“Okay,” I said, still refusing to make any of this a big deal. Because it WASN’T a big deal. Then I pulled into the parent drop-off/pick-up parking lot, unlocked the car doors and said, “Kay, bye. I love you.”

She gathered up her backpack, gave me one last look and got out of the car.

As she started to close the door, I said with a smile, “Sing pretty!”

She grinned at me and as she walked away, I put the car in gear and headed for work.

I was probably a mile away when it hit me how far we’ve come.

When Alyssa started kindergarten, I walked her in to school every single day all year long. I walked her in, I waited with her in the lobby with all the other kids and when the bell rang, I watched her walk away so that if she turned around, she would see me still there.

I was gently urged by the office staff to just drop her off and go about my day. But this was my BAYYYYBEEEEE and she was scared and didn’t want me to leave her there all alone with all those other monsters children.

First grade was at the same school and it was more of the same, though I did managedto get her to agree to me walking her to the door and then I would just leave. It was a step in the right direction.

We moved right before she started second grade and so she switched to the school she currently goes to. This school is a twenty-five minute drive from where I work (as opposed to the five minute drive from her first school.) I simply couldn’t justify being almost a half hour late to work every day. So I drove her to school that first semester but she had to get out and walk in by herself. I still worried, incessantly, every single day. And I watched her from the moment she got out of the car until she was safely inside the school before I pulled away.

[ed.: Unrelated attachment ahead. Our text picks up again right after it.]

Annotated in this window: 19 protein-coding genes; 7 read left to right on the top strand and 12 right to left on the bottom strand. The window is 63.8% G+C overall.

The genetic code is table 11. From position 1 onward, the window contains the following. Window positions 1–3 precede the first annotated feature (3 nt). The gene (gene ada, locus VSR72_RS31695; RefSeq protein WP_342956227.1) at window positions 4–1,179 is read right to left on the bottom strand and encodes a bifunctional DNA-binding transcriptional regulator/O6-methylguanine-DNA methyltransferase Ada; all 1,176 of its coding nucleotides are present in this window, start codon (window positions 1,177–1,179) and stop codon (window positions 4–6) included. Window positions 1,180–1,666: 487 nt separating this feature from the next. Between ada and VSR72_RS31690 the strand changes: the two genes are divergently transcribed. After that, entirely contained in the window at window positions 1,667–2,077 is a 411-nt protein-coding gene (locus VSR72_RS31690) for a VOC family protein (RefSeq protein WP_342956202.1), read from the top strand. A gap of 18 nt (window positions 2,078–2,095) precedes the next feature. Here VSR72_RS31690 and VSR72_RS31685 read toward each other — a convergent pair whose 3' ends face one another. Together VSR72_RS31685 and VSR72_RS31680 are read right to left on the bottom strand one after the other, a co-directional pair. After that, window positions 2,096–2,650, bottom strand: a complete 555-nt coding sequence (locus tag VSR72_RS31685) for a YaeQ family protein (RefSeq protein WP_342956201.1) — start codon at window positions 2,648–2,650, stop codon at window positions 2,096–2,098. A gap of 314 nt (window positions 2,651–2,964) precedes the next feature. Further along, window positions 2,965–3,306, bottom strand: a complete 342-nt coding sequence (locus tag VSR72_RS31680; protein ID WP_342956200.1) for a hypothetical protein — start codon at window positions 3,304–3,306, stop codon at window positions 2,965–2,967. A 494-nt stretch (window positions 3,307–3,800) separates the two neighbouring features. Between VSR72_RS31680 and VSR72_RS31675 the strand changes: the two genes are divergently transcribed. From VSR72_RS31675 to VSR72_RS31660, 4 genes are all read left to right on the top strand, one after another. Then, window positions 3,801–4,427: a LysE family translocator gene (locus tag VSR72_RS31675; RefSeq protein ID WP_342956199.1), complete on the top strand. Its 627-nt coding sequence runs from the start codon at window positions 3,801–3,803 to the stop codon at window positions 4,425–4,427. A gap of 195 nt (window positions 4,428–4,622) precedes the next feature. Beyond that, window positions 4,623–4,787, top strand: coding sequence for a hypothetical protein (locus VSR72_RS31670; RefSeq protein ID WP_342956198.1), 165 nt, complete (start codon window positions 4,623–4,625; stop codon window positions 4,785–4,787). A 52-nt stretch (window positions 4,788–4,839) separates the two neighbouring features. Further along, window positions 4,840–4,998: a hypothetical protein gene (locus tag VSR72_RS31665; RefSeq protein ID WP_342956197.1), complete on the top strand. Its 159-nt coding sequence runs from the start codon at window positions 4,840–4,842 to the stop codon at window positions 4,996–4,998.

Her second semester of second grade brought a whole new step in this adventure…the bus. She worried herself sick about the bus but it was necessary. I just couldn’t do the drop off anymore and the bus went RIGHT by our house. I mean, duh, right? Of course it did. It’s the freaking school bus.

She couldn’t sleep the night before her first bus ride. I had to talk her down for hours, gently urging her to try to sleep even as she fought tears of nerves over this big new thing.

When I got home the day of her first bus ride to school her first words to me were, “I love the bus!”

And it’s been fine ever since.